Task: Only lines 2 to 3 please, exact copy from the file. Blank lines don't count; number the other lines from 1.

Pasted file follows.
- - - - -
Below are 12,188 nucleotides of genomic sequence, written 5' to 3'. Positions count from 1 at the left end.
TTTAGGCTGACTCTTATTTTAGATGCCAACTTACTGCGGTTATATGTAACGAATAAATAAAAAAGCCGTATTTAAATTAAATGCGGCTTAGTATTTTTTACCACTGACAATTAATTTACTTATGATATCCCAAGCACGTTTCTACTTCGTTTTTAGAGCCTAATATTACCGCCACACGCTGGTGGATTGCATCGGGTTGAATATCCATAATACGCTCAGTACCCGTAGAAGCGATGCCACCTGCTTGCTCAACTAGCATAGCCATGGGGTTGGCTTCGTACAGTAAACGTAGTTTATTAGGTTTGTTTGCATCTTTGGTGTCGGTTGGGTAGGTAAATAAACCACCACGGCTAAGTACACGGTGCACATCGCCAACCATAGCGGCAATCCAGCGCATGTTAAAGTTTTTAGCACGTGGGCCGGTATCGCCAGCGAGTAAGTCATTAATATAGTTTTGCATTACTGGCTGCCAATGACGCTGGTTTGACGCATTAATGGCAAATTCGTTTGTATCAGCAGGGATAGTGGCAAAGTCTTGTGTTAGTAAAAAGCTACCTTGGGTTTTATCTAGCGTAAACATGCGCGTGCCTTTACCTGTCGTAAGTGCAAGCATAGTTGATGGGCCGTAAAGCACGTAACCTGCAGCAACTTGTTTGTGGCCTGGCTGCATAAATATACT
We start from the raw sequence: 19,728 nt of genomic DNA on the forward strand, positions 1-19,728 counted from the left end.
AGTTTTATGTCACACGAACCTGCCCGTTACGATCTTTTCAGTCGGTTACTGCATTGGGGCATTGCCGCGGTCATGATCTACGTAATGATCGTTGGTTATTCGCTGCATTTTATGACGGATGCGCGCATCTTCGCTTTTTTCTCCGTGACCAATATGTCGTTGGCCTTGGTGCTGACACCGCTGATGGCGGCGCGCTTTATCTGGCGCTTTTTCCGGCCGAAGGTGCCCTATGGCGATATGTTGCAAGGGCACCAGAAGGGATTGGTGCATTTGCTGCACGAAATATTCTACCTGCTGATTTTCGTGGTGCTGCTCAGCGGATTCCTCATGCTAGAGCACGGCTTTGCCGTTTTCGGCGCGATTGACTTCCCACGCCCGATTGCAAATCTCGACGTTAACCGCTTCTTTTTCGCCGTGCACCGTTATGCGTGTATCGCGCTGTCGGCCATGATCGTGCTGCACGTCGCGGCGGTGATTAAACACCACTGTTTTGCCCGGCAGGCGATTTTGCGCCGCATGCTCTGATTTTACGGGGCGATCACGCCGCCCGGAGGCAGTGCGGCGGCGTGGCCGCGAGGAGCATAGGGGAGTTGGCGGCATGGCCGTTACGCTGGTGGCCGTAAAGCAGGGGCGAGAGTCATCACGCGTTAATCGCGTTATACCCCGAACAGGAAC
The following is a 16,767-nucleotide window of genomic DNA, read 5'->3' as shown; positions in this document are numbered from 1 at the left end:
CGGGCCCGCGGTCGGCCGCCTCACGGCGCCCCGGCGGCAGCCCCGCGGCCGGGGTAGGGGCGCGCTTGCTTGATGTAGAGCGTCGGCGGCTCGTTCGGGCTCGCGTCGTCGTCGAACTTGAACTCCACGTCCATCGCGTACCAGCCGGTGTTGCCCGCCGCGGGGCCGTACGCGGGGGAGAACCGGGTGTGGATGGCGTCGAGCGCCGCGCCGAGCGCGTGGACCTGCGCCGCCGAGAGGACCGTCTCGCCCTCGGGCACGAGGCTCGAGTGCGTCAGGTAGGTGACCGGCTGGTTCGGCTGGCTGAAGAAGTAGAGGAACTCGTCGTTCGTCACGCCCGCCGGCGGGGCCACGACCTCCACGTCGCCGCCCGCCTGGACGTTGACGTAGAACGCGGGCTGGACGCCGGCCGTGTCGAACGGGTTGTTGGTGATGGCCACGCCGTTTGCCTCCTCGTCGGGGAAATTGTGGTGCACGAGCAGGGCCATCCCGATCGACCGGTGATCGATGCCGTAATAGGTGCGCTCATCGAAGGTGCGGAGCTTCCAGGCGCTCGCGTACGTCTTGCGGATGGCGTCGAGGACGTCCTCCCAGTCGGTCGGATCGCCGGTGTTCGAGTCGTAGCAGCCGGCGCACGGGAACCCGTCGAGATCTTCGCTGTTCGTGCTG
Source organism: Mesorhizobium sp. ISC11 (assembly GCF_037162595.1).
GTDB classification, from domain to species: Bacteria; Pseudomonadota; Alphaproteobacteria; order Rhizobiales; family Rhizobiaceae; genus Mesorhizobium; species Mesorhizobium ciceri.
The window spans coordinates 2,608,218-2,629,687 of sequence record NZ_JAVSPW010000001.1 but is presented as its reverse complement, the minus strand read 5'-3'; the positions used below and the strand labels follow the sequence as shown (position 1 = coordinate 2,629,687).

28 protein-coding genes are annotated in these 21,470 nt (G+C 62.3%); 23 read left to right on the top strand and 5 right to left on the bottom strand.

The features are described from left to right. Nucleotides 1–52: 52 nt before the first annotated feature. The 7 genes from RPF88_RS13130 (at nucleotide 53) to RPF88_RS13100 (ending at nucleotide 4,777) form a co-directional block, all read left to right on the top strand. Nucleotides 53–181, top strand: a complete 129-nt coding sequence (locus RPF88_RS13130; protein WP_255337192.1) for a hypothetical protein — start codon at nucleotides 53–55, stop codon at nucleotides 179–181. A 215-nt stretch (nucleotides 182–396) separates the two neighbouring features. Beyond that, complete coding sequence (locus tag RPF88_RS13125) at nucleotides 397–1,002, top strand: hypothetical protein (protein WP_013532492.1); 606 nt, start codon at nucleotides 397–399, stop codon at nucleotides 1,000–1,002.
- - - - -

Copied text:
TTTAGGCTGACTCTTATTTTAGATGCCAACTTACTGCGGTTATATGTAACGAATAAATAAAAAAGCCGTATTTAAATTAAATGCGGCTTAGTATTTTTTACCACTGACAATTAATTTACTTATGATATCCCAAGCACGTTTCTACTTCGTTTTTAGAGCCTAATATTACCGCCACACGCTGGTGGATTGCATCGGGTTGAATATCCATAATACGCTCAGTACCCGTAGAAGCGATGCCACCTGCTTGCTCAACTAGCATAGCCATGGGGTTGGCTTCGTACAGTAAACGTAGTTTATTAGGTTTGTTTGCATCTTTGGTGTCGGTTGGGTAGGTAAATAAACCACCACGGCTAAGTACACGGTGCACATCGCCAACCATAGCGGCAATCCAGCGCATGTTAAAGTTTTTAGCACGTGGGCCGGTATCGCCAGCGAGTAAGTCATTAATATAGTTTTGCATTACTGGCTGCCAATGACGCTGGTTTGACGCATTAATGGCAAATTCGTTTGTATCAGCAGGGATAGTGGCAAAGTCTTGTGTTAGTAAAAAGCTACCTTGGGTTTTATCTAGCGTAAACATGCGCGTGCCTTTACCTGTCGTAAGTGCAAGCATAGTTGATGGGCCGTAAAGCACGTAACCTGCAGCAACTTGTTTGTGGCCTGGCTGCATAAATATACT
We start from the raw sequence: 19,728 nt of genomic DNA on the forward strand, positions 1-19,728 counted from the left end.